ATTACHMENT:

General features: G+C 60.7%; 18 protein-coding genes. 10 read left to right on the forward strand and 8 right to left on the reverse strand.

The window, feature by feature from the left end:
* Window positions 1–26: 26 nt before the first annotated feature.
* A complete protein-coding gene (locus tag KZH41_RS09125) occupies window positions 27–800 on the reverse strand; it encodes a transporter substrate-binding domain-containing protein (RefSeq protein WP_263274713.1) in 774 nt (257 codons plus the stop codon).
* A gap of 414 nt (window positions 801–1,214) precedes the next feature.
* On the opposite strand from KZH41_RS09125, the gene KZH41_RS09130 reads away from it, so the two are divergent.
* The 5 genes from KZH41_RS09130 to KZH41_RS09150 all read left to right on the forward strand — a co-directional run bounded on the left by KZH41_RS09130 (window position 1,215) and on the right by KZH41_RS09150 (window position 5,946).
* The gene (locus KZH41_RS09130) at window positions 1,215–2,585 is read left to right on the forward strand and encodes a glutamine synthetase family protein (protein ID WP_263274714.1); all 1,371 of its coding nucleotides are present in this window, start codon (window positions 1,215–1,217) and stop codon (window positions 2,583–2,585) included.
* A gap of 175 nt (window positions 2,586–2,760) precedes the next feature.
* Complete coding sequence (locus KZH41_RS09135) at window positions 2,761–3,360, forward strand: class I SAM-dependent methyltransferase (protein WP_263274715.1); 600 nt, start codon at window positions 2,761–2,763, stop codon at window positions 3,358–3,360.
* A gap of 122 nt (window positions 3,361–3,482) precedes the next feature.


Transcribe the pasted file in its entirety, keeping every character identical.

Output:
General features: G+C 60.7%; 18 protein-coding genes. 10 read left to right on the forward strand and 8 right to left on the reverse strand.

The window, feature by feature from the left end:
* Window positions 1–26: 26 nt before the first annotated feature.
* A complete protein-coding gene (locus tag KZH41_RS09125) occupies window positions 27–800 on the reverse strand; it encodes a transporter substrate-binding domain-containing protein (RefSeq protein WP_263274713.1) in 774 nt (257 codons plus the stop codon).
* A gap of 414 nt (window positions 801–1,214) precedes the next feature.
* On the opposite strand from KZH41_RS09125, the gene KZH41_RS09130 reads away from it, so the two are divergent.
* The 5 genes from KZH41_RS09130 to KZH41_RS09150 all read left to right on the forward strand — a co-directional run bounded on the left by KZH41_RS09130 (window position 1,215) and on the right by KZH41_RS09150 (window position 5,946).
* The gene (locus KZH41_RS09130) at window positions 1,215–2,585 is read left to right on the forward strand and encodes a glutamine synthetase family protein (protein ID WP_263274714.1); all 1,371 of its coding nucleotides are present in this window, start codon (window positions 1,215–1,217) and stop codon (window positions 2,583–2,585) included.
* A gap of 175 nt (window positions 2,586–2,760) precedes the next feature.
* Complete coding sequence (locus KZH41_RS09135) at window positions 2,761–3,360, forward strand: class I SAM-dependent methyltransferase (protein WP_263274715.1); 600 nt, start codon at window positions 2,761–2,763, stop codon at window positions 3,358–3,360.
* A gap of 122 nt (window positions 3,361–3,482) precedes the next feature.